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The Math Behind the Richter Scale

Earthquakes… in Arizona?

While this “arid zone” is not known for earthquakes, they do happen at a frequency that might surprise you. In fact, hundreds of small earthquakes occur every year in Arizona. Faults in the hot dry state, and neighboring states like California, do have the potential to deliver large magnitude earthquakes which can be felt all over the Southwest. The Arizona Geologic Survey reports the most recent larger quake to be of 5.3 magnitude, occurring near Duncan, AZ in 2014. Despite it not being a “destructive”, the Duncan quake could be felt all the way from Phoenix to Alamogordo, N.M. and was followed by literally thousands of aftershocks.

While a 5.3 earthquake is somewhat powerful, it is not generally a magnitude that is going to cause a lot of destruction. However, with each notch up on the Richter Scale, earthquakes truly ramp up in force. For example, a 6.0 earthquake is ten times more powerful than a 5.0. Moving up to a 7.0, the math reveals that this magnitude is 10 x 10 (or 10 to the second) = 100 times more powerful than the 5.0! And yes, an 8.0 is literally 1000 times (or 10 to the third) as powerful as the 5.0! Can you imagine how the crazy the 1964 Alaskan quake must have felt at a 9.2, more than 10,000 times as strong as the one in Duncan, AZ in 2014?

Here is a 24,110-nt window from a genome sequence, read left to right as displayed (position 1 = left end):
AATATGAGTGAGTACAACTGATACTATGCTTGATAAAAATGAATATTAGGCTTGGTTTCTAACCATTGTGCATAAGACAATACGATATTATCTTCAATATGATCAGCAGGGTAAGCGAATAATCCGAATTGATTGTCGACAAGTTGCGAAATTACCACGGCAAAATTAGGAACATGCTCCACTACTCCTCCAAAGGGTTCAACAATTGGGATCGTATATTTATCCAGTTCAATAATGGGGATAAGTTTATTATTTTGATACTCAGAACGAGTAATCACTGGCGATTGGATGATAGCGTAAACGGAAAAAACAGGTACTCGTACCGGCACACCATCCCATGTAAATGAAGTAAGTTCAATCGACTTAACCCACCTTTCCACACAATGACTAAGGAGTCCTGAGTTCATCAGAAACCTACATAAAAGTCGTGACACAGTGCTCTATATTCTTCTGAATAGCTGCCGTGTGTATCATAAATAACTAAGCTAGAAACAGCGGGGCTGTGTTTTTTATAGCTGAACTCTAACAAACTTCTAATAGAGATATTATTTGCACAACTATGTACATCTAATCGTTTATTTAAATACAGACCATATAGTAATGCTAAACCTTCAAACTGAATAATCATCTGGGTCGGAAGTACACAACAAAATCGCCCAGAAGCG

The math behind the Richter Scale is not entirely straightforward. For a more complete explanation of the Richter Scale, check out the following link.[1] At the same time, I believe the Richter Scale offers a great case study for applying the mathematical concept of exponents to the physical science field of geology.

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